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Horace eating lunch in his office at Toro, 1960s

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I look at this picture and I can smell the office and the business in general. This may have been taken while I worked at Toro. That would have been Pacific Toro for the uninitiated. HA! Clearly xmas, what with the gift on the desk and all.

Shit, had the camera been just a skosh further to the right I might have been able to read the year on the calendar. Sigh\u2026 Maybe I didn\u2019t take this. (Actually, I\u2019m positive I didn\u2019t. And even if I had, I wouldn't have had the foresight to include the calendar. So, both :) and :( . )

I look at this photograph and it looks so antiquated, what with the gray institutional desk and cabinet, and the typewriter. I say that, but in point of fact, the company was relatively forward leaning and did have a (now antique) punch card computer system. Of course, those were the days when a computer took up the lion's share of an entire room and was operated by dedicated and trained personnel. I remember going in the room with the computer and hearing the "thwops" of cards falling into separate trays and thinking they looked similar to player piano rolls, and wondering if they worked in a similar fashion. As it turned out, the guys (yes, all men) who operated the computer were all gay. I liked going to lunch with them, particularly if they were going to a restaurant. Their choices of eateries were often different than Horace's or other employees I sometimes ate with.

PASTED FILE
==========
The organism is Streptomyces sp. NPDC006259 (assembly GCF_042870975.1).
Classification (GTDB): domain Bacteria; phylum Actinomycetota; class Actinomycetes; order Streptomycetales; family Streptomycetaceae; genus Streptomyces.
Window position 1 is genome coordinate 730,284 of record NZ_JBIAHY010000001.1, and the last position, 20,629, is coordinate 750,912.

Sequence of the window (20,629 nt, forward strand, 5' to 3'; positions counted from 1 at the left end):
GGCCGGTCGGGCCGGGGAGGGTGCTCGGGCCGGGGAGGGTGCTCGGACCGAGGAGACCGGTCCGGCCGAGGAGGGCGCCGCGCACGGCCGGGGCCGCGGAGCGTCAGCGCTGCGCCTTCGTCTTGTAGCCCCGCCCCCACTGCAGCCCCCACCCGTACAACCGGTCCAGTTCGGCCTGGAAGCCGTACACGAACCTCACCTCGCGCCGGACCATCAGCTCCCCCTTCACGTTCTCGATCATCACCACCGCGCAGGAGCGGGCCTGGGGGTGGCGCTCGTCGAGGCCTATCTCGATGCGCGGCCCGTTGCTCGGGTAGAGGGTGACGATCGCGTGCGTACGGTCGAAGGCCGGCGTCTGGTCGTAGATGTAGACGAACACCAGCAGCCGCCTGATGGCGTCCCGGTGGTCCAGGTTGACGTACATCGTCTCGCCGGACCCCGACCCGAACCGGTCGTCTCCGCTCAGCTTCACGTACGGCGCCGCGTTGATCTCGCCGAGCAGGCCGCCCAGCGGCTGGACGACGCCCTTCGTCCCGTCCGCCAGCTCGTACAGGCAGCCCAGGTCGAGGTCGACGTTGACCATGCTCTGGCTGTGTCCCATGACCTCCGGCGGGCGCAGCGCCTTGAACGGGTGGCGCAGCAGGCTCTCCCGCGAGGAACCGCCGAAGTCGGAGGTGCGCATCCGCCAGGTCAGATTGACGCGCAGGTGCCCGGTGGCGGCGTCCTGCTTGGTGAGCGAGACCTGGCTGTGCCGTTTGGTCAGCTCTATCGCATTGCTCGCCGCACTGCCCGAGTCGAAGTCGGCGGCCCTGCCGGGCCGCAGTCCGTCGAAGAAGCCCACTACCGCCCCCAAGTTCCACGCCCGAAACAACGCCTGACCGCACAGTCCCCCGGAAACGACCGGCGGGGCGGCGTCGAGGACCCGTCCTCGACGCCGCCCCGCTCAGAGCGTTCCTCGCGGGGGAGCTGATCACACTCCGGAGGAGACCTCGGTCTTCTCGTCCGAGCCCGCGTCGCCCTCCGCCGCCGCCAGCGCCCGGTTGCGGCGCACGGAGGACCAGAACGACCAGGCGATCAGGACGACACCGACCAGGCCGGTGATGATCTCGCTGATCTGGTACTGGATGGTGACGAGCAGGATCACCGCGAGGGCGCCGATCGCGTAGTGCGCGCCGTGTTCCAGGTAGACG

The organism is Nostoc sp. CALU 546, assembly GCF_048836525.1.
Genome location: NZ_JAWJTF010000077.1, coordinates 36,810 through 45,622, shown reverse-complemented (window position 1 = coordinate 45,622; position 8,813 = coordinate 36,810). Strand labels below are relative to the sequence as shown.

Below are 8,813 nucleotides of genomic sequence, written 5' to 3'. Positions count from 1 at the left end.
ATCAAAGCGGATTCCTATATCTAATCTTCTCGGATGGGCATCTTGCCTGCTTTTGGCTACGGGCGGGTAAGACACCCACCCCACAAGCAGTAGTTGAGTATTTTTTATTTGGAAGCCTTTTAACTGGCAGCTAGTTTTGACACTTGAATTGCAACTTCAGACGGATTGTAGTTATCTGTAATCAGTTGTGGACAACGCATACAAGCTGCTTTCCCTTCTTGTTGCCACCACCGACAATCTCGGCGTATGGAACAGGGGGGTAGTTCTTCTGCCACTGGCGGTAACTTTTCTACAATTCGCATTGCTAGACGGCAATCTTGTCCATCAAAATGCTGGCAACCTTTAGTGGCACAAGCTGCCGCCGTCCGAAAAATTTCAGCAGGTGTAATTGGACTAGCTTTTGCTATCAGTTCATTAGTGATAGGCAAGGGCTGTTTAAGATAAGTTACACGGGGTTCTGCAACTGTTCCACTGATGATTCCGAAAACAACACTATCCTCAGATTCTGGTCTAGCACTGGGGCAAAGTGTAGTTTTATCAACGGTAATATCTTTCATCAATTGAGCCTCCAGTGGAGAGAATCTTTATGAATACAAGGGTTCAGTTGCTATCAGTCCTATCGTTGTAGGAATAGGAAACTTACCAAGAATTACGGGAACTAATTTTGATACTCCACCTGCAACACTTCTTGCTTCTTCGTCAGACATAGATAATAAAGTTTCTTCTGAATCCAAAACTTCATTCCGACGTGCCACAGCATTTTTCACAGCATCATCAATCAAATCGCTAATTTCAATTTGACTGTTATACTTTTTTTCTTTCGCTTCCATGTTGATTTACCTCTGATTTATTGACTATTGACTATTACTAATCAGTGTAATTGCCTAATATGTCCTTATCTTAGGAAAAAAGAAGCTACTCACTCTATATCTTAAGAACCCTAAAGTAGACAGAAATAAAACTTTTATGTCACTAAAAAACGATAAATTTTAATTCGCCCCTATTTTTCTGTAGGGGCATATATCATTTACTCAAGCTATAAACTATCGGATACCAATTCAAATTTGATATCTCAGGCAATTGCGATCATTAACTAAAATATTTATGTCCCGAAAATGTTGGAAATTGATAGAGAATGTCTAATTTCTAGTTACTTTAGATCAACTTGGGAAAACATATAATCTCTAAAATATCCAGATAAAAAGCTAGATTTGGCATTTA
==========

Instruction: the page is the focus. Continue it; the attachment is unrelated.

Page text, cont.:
It\u2019s funny, according to Amanda, her brother and mom, their father/husband, Stu, didn\u2019t really follow his heart when it came to his profession as an optical physicist. His brother, an acoustic physicist, was much better adapted to a scientific life. Stu likely would have been a happier person, though almost certainly not as successful in a worldly sense, had he pursued maybe comedic writing. Horace, likewise, probably would have been a happier individual had he remained in some sort of artistic endeavor. Sadly, I don\u2019t know why he left. He had been an award winning window trimmer, I believe in the 1930s. The war happened and, being too old for WWII (he was also too young for WWI), he went to work in the shipyards to support the war effort. I'm not sure what he did between the end of WWII and the beginning of the McCarthy era. In 1951, I believe, his name was published in the Times and Harold as a \u201cknown communist\u201d (he and our mom had been Communist Party members in the early 1920s, until shortly after Ulyanov's death in 1924). After the HUAC hearings he was unable to find work for several years, until the husband of a junior high school friend of my mom hired him. Because of our family\u2019s relationship, the owner stood strong, keeping Horace employed. Norman, the business owner, also kept our father apprised of the government\u2019s attempts to have him fired. Every year, no matter the administration, the FBI \u201cvisited\u201d Pacific Toro to inform Norman that he had a KNOWN COMMIE working for him and Norman should fire his ass yesterday! Every year until our folks emigrated to Canada in the early 1970s. Fucking nationalists. And those same kinds of dirtbag assholes have never been out of power.

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